The prevailing analysis of his campaign is that he can do well in Iowa – enthusiastic grassroots supported candidacies have an advantage in caucuses and he is apparently well organized there. With that momentum, he can take New Hampshire in the first primary. But ironically, if he doesn’t make inroads in to the black vote, he can run into the same wall Clinton ran into against Obama in 08 – South Carolina. Iowa and NH are white states, the latter neighboring his own state with the Democratic Party democratics similar to Vermont where he has won every election since his very exciting win in Burlington to become Mayor in the early 1980s. He does well with white progressives. But he hasn’t made the sale with black voters, who are pragmatic and want the candidate who can win the general. His handling of the BLM incident has helped on both counts – responsiveness to African American political needs and his political competence. And it has earned him a very key endorsement.
Can he win? Honestly, I think it’s an uphill right. But it’s not impossible. I don’t think the email issue is going to stick with Clinton. She’s given half-assed responses, but nobody’s really paying attention. By the time they are paying attention, she’ll be able to say, “I’ve answered those accusations, it’s old news,” and that will probably work. The Clinton machine is the master of damage control, and I wouldn’t be surprised to learn that her campaign actually leaked the email revelations early to get it out and aired.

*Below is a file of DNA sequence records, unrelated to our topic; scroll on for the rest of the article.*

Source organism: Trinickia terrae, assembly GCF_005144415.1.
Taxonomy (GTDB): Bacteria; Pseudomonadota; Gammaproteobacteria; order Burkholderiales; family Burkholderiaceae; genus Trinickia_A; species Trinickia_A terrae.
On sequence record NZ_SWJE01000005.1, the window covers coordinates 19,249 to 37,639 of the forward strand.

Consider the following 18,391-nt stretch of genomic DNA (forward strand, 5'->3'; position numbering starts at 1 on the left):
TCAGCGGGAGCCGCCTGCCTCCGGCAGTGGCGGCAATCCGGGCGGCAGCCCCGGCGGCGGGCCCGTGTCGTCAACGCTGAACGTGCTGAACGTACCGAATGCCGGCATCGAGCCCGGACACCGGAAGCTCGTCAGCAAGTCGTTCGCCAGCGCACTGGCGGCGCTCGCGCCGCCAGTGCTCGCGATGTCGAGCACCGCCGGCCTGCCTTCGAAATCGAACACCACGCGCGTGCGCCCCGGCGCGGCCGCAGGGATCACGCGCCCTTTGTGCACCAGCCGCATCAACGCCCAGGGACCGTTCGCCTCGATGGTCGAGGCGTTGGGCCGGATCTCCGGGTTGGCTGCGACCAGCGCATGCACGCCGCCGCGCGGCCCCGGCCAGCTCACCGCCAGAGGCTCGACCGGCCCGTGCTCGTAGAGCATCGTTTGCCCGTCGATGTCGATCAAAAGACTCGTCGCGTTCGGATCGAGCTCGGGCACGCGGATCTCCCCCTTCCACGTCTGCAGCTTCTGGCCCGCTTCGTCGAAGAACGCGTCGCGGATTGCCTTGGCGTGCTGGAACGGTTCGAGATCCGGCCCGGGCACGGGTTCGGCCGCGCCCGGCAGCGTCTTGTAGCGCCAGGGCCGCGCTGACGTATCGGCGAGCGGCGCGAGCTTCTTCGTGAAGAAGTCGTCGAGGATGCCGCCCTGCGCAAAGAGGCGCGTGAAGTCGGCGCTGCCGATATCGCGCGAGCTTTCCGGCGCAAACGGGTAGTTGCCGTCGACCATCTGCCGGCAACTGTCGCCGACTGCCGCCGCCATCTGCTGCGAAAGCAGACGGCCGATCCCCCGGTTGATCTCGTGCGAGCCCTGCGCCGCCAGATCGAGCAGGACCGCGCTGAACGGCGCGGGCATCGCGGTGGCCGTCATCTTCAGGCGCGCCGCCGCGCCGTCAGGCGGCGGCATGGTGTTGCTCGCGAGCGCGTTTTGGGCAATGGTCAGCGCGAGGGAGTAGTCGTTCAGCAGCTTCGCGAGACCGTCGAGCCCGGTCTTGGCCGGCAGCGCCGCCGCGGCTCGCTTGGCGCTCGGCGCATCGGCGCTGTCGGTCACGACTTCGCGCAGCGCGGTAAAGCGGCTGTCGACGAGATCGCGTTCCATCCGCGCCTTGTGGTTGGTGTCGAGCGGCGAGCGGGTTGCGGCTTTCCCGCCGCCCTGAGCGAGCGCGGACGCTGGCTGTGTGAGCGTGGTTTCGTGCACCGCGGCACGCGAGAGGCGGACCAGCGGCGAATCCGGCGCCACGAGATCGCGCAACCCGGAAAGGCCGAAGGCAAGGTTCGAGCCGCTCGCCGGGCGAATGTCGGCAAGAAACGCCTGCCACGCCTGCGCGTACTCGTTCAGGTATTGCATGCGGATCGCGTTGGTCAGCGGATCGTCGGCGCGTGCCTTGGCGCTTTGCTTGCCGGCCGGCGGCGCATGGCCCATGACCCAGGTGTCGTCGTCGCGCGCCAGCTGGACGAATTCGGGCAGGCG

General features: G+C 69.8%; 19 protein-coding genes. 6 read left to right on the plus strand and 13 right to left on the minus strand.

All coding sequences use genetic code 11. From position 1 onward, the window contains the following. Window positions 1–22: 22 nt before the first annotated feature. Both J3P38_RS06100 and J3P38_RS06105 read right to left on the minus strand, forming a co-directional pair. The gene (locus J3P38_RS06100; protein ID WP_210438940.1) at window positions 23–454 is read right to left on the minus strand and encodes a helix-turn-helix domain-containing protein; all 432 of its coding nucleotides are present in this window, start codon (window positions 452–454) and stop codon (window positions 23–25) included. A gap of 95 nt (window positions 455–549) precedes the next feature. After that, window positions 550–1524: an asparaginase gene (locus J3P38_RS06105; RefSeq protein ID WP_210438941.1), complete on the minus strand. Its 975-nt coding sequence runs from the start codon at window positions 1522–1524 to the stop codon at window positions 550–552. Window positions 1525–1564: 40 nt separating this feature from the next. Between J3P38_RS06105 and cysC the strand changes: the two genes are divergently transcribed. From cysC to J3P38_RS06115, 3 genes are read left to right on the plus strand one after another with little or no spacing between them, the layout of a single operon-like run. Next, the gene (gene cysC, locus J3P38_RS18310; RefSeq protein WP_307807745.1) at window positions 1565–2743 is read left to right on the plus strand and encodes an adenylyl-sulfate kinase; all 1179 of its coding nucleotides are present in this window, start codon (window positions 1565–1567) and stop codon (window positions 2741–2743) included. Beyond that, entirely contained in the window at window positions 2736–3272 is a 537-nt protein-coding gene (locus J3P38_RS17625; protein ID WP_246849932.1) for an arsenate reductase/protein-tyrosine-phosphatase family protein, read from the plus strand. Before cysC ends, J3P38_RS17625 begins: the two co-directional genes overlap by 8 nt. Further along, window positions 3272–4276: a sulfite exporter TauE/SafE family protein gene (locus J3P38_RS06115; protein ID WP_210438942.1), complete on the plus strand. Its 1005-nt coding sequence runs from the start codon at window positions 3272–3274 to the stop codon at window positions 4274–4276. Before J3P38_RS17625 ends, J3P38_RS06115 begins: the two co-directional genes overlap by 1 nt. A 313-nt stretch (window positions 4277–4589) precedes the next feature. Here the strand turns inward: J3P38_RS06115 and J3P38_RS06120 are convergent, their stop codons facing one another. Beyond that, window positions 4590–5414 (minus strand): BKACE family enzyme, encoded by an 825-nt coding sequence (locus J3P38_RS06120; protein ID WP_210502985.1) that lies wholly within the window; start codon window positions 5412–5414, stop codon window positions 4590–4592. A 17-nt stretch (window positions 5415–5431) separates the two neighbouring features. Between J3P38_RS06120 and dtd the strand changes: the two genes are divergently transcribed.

But she’s up against a likable candidate with strong grassroots support and universal respect. That’s not insignificant, and in fact it’s dangerous for Clinton. And not just for Clinton. Republican spokespeople like Bill Kristol have sung Sanders’s praises, hoping to generate trouble for Clinton (just as some Democrats have been doing for Trump, until he started to lose it as predicted). But those praises have dried up as Sanders has polled over Republicans as noted above. Conservatives all of the sudden realize that their game playing could result in a President who openly identifies as a socialist, as their clown car of low gravitas candidates has resulted in a nutcase front-runner. That would represent a paradigm shift dwarfing Obama’s election by far, no matter how difficult actual change would be even with a socialist President.
I actually think it would be easier for Sanders to win the general. At this point, I give Clinton a seventy percent chance of being the next President. But so much can happen with her. Sanders is consistent. There are probably no closet skeletons. Any mistakes he makes probably won’t be fatal. It’s a question of voters – where are they? Where will they be?
One last point – I’m not certain that money has the same impact it used to have. The major use of campaign money is television advertisements, and almost nobody under 60 watches much television anymore. I’ll write about this more another time, but I actually think people have developed an immunity to political ads. I do think voters are more sophisticated than they have been in the past – more informed.
He could win. And that would be huge.
Here’s his campaign site.